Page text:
I’ve spent the majority of my life comparing myself to other people. It all started with school and athletics. However, as I grew older, I began to compare other factors such as work title (online forex broker in Malaysia), salary level, home size, and worldly achievements. I’ve realised that there is an almost limitless number of categories with which we may compare ourselves, as well as an almost infinite number of persons with whom we can compare ourselves. And, with social media flooding our lives, it’s simpler than ever to find someone “better” to compare ourselves to, which only helps to make us feel worse about ourselves. We’ll never reach the end of that road if we start down it. Comparing ourselves to others is as natural as any other human feeling. I’m sure I’m not the only one who has had similar experiences. However, it is a decision that merely deprives us of delight. How can you stop comparing yourself to others all the time? Here are some helpful hints that have proven to be effective:
- Learn to recognise and avoid your triggers
Start identifying the moments that make you compare yourself to others. Is there anything about particular activities, such as strolling through a high-end shopping mall or driving through an expensive suburb, that makes you feel dissatisfied with your life (even if you were feeling good an hour before)? Make a list of the people and things you often admire or compare yourself to. Write down how each hurts you and why it’s a waste of time. Make a mental note to catch yourself the next time. If at all possible, avoid comparison triggers, especially if the activity or contact adds no significance or actual worth to your life.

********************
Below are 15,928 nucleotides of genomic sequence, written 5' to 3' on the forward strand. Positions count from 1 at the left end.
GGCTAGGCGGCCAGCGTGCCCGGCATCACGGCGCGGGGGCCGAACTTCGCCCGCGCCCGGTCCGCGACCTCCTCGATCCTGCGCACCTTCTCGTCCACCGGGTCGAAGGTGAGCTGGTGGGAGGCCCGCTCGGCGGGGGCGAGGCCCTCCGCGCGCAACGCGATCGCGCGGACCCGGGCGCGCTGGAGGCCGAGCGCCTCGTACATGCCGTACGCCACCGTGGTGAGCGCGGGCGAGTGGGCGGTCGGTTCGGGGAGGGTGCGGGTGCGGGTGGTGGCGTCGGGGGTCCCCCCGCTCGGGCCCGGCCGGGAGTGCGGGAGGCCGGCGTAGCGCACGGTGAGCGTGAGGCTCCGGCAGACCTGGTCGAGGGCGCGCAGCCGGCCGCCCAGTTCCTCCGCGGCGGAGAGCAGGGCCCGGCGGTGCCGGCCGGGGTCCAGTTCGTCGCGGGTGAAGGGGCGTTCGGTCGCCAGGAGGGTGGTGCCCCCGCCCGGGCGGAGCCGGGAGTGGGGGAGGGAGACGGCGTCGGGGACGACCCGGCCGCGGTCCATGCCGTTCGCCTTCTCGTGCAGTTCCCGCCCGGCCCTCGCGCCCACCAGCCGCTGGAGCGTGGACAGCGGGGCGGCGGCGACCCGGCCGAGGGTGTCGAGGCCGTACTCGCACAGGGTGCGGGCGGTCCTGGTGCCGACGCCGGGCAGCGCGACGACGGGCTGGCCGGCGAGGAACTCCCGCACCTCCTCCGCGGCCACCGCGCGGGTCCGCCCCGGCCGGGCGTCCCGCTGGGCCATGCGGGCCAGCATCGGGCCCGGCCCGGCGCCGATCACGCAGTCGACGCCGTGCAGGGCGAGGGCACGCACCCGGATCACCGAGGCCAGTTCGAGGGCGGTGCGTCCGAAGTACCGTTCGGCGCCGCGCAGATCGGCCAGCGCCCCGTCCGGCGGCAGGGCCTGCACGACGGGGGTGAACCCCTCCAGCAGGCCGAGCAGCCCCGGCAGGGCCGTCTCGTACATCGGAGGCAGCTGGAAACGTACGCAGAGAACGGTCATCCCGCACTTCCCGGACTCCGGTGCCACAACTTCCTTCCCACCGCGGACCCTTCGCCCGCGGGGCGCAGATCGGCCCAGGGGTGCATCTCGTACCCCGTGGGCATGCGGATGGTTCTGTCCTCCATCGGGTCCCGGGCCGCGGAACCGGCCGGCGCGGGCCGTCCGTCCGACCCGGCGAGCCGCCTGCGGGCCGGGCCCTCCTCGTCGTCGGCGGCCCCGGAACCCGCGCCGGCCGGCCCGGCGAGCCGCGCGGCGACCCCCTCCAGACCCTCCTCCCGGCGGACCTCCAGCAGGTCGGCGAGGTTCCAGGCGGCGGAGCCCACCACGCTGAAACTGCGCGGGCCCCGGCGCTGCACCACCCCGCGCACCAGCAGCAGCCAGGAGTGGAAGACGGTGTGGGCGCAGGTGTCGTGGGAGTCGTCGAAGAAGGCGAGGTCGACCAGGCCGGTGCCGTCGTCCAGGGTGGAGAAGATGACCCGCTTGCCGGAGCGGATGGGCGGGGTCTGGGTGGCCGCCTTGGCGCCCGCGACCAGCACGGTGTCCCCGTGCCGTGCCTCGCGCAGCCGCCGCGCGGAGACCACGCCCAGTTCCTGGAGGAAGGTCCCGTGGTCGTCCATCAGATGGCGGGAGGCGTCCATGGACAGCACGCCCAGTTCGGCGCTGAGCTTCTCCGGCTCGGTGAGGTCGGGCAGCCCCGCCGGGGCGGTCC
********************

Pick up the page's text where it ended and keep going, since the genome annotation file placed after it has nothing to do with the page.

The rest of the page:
- Gratitude should be practised
What began as a basic thankfulness experiment has expanded to include all kinds of delight, big and little, that come into my life. Every morning, I add to the list, and I go back to it whenever I need a reminder of God’s love and goodness in my life even when I am doing leisure activities.
- Don’t put other people down
Sometimes we try to make ourselves appear or feel better by criticising others. It’s terrible to bring someone else down for your gain. When you may be making a friend, it makes an opponent. That, in the end, harms you as well. Instead, attempt to assist others in their achievement, as this will lead to your success.
- Concentrate on the journey
Don’t get caught up in how you compare to others; life isn’t a competition. It’s going to be a long voyage. We’re all on a quest to discover something, grow into something, learn something, and create something. That path has nothing to do with other people’s achievements or possessions. It’s all about what we want to accomplish and where we want to go. That’s all you have to be concerned about.
- Accept flaws as part of the process
No one is flawless – we all know that intellectually — but we seem to feel horrible when we don’t achieve perfection emotionally. You aren’t and never will be flawless. I’m not one of them, and I’ve come to accept it. Sure, keep trying to improve, but don’t expect to be the “ideal person” any time soon. If you look at it another way, your flaws are what make you who you are, and you are already perfect.